Who Should Read This Book
This book was created by Peter S. Pande, Robert P. Neuman, Roland R. Cavanagh.
There are two editions of this book. In this article, we will be reviewing its first edition, which was published in 2000.
This book offers an in-depth discussion of Six Sigma, an extensive framework for quality management whose aim is to help businesses in the manufacturing industry achieve exceptional quality outputs.
This book aims to introduce Six Sigma to a general audience by first explaining what Six Sigma is, next through its success stories, and finally, by supplying the reader with a guide on whether Six Sigma is applicable for their situations. Finally, the remainder of the book is dedicated to explaining the technical details of those practices.
The book is divided into three major parts:
- Part 1: An Executive Overview of Six Sigma
This first part defines Six Sigma as a strategy for achieving sustainable success. It then moves on to discuss three interesting topics.
The first topic revolves around the key concepts of Six Sigma. The second topic provides a thorough comparison of Six Sigma with Total Quality Management (TQM). And lastly, the third topic tries to answer the question of the applicability of Six Sigma in the Services industry.
I thought the portrayal of Six Sigma as an all-encompassing framework, and not just a quality control methodology – which would have been a more realistic definition, was more of a marketing stunt than a real attempt at framing the subject.
Regarding the comparison of Six Sigma with TQM, my view is as follows: the differences as portrayed in the comparison table were not as stark or clear-cut as the authors intended them to be.
Finally, I gave a lot of thought to Six Sigma as a means for improving software development projects and found that it’s not entirely without merit. I just don’t believe it lived up to the expectations of the authors as a framework that can be applied to the Services industry.
- Part 2: Gearing Up and Adapting Six Sigma to Your Organization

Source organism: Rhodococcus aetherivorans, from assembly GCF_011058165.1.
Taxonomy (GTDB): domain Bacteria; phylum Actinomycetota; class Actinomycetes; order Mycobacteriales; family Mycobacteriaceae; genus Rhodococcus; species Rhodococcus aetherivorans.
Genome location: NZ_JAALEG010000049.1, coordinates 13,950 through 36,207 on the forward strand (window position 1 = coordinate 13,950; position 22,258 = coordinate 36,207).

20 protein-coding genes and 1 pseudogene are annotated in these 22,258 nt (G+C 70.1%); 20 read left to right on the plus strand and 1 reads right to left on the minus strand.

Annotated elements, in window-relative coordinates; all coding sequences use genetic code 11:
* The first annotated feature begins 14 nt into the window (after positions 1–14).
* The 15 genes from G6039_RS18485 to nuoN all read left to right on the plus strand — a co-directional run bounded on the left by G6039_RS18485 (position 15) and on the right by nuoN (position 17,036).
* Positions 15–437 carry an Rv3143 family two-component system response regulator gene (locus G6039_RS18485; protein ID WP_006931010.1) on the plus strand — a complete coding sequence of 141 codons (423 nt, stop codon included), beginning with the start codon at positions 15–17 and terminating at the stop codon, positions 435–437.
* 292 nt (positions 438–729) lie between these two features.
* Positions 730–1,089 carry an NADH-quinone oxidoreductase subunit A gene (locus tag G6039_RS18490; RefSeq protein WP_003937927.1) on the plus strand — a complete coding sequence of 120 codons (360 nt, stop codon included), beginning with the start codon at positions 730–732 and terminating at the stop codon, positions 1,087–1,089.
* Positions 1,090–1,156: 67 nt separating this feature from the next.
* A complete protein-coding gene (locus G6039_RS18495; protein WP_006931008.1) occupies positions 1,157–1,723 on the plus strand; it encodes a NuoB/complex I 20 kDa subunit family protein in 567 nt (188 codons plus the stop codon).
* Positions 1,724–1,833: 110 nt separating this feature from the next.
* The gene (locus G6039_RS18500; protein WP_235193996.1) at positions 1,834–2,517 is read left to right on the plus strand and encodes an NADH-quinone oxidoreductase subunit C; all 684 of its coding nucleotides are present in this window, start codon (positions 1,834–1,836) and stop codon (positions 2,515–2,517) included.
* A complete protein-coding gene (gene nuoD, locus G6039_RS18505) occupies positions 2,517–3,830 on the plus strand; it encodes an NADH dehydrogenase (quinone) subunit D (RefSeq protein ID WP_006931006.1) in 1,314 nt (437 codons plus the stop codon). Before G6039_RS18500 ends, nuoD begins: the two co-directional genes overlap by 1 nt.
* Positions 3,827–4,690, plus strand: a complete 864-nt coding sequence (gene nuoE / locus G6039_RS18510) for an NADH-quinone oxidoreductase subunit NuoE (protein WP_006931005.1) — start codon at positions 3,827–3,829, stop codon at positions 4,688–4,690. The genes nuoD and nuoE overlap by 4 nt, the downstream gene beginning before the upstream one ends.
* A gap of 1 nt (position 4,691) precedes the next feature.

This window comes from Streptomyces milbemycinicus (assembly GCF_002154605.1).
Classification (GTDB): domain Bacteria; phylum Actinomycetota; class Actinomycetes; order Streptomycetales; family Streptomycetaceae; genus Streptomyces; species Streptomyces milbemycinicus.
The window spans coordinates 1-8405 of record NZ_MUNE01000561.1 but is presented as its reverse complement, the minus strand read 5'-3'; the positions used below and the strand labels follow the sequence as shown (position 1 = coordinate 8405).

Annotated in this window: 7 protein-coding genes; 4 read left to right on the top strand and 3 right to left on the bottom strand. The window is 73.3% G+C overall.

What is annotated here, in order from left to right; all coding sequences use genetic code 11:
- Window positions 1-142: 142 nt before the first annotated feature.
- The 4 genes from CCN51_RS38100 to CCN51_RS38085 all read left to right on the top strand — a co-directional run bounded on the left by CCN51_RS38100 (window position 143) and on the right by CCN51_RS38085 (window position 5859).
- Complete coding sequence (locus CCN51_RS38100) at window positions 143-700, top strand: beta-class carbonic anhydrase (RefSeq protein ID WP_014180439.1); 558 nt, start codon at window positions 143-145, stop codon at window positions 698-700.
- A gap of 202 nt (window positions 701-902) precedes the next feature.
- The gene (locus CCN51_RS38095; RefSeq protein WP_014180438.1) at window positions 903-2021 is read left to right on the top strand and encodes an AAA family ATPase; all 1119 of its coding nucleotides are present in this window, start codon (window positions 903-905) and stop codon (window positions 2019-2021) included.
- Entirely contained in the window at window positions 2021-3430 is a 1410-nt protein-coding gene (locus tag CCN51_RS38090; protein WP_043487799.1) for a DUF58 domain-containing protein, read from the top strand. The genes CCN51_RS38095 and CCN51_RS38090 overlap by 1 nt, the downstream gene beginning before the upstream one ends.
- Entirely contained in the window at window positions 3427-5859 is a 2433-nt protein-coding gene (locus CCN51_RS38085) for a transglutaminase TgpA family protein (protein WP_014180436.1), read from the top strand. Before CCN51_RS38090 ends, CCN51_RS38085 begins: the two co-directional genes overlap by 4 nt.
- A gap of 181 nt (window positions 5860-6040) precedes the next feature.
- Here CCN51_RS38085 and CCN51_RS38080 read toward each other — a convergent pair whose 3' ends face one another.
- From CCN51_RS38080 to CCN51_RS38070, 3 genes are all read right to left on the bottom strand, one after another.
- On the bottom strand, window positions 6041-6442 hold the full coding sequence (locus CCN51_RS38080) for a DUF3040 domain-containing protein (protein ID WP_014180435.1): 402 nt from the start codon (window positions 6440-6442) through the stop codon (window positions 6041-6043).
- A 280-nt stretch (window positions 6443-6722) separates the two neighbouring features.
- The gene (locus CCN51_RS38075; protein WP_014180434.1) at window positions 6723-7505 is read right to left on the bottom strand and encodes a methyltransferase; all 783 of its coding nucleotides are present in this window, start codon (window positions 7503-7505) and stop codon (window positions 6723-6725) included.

In this section, the authors discuss the organization’s readiness for six Sigma projects.
This involved three areas. The first area is the training of staff and the role of the green and black belts.
The second area discusses the preparation of the leadership for taking on and supporting Six Sigma projects.
The third area is about the scope of Six Sigma projects. This is where the authors try to provide some insights on how and when Six Sigma projects can be applied for maximum success.
- Part 3: Implementing Six Sigma: The Roadmap and Tools
There are seven chapters in Part 3 of this book and are titled as follows:
- Chapter 12: Identifying Core Processes and Key Customers (Roadmap Step 1).
- Chapter 13: Defining Customer Requirements (Roadmap Step 2).
- Chapter 14: Measuring Current Performance (Roadmap Step 3).
- Chapter 15: Six Sigma Process Improvement (Roadmap Step 4).
- Chapter 16: Six Sigma Process Improvement (Roadmap Step 4A).
- Chapter 17: Expanding & Integrating the Six Sigma System (Roadmap Step 5).
- Chapter 18: Advanced Six Sigma Tools: An Overview.
These chapters contain the basic framework of the Six Sigma methods. Ignoring the style and rigour of the content for a moment, these chapters discuss the fundamental practices of Six Sigma methods from a technical perspective.
A significant deviation from the remainder of the book can be found in chapters 14, 16, and 18 which are actually quite informative.
Has the Book Achieved Its Aim?
In my view, the book tried, without much success, to present itself as a thorough reference on Six Sigma. I will come back to this topic in the coming sections. If you are looking for a thoroughly better alternative, we recommend The Toyota Way by Jeffrey Liker.
24 x 16 x 4 cm
From the book itself:
Peter Pande is the founder of Pivotal Resources, Inc. which specializes in consultancy on six sigma implementations. He has worked in the organization improvement business for 15 years.
Robert Neuman is a senior consultant in the Six Sigma field.
Roland Cavanagh is a professional engineer who has an extensive background in improving manufacturing and services business processes.